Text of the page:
In my latest reading of Dreams from My Father: A Story of Race and Inheritance, Barack Obama relates the story that his Granny in Kenya told him about his paternal grandfather and his father. On pages 429-430, Obama narrates:
“When my tears were finally spent, I felt a calmness wash over me. I felt the circle finally close. I realized that who I was, what I cared about, was no longer just a matter of intellect or obligation, no longer a construct of words. I saw that my life in America—-the black life, the white life, the sense of abandonment I felt as a boy, the frustration and hope I’d witnessed in Chicago—-all of it was connected with this small plot of earth an ocean away, connected by more than the accident of a name or the color of my skin. The pain I felt was my father’s pain. My questions were my brothers’ questions. Their struggle, my birthright.”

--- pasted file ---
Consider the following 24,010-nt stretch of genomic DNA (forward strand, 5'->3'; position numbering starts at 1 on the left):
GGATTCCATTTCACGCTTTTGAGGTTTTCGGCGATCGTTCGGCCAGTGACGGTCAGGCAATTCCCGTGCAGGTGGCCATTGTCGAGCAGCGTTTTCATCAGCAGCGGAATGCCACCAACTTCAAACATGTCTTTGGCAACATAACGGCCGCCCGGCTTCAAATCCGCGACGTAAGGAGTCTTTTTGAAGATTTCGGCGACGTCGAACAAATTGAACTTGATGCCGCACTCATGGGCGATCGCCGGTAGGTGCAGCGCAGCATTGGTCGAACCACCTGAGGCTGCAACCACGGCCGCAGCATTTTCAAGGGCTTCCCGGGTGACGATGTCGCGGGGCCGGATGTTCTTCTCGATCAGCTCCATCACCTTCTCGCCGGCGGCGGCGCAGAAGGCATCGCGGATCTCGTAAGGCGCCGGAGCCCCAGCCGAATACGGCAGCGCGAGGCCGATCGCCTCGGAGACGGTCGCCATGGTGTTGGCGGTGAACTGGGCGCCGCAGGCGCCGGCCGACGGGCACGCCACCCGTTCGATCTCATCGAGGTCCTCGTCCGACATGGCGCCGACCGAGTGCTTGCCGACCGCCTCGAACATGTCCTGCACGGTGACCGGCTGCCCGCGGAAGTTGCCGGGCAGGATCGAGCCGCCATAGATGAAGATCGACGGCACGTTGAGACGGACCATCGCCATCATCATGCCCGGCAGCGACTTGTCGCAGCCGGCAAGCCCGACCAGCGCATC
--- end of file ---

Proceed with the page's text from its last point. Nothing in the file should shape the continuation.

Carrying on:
As I read this passage, I thought about the scene at the end of Roots: The Next Generation, in which Alex Haley (played by James Earl Jones) hears about his ancestor Kunta Kinte from a tribal historian in Africa. “You old African!”, Haley exclaims. “I’ve found you. Kunta Kinte, I’ve found you!”
There are people who have disputed the accuracy of parts of Haley’s tale. There are also people who have disputed the accuracy of Obama’s tale in Dreams from My Father, for that matter! But perhaps both of them had a profound experience in which they got in touch with their roots and felt a little less disconnected from the world, as they gained or learned more about their identity.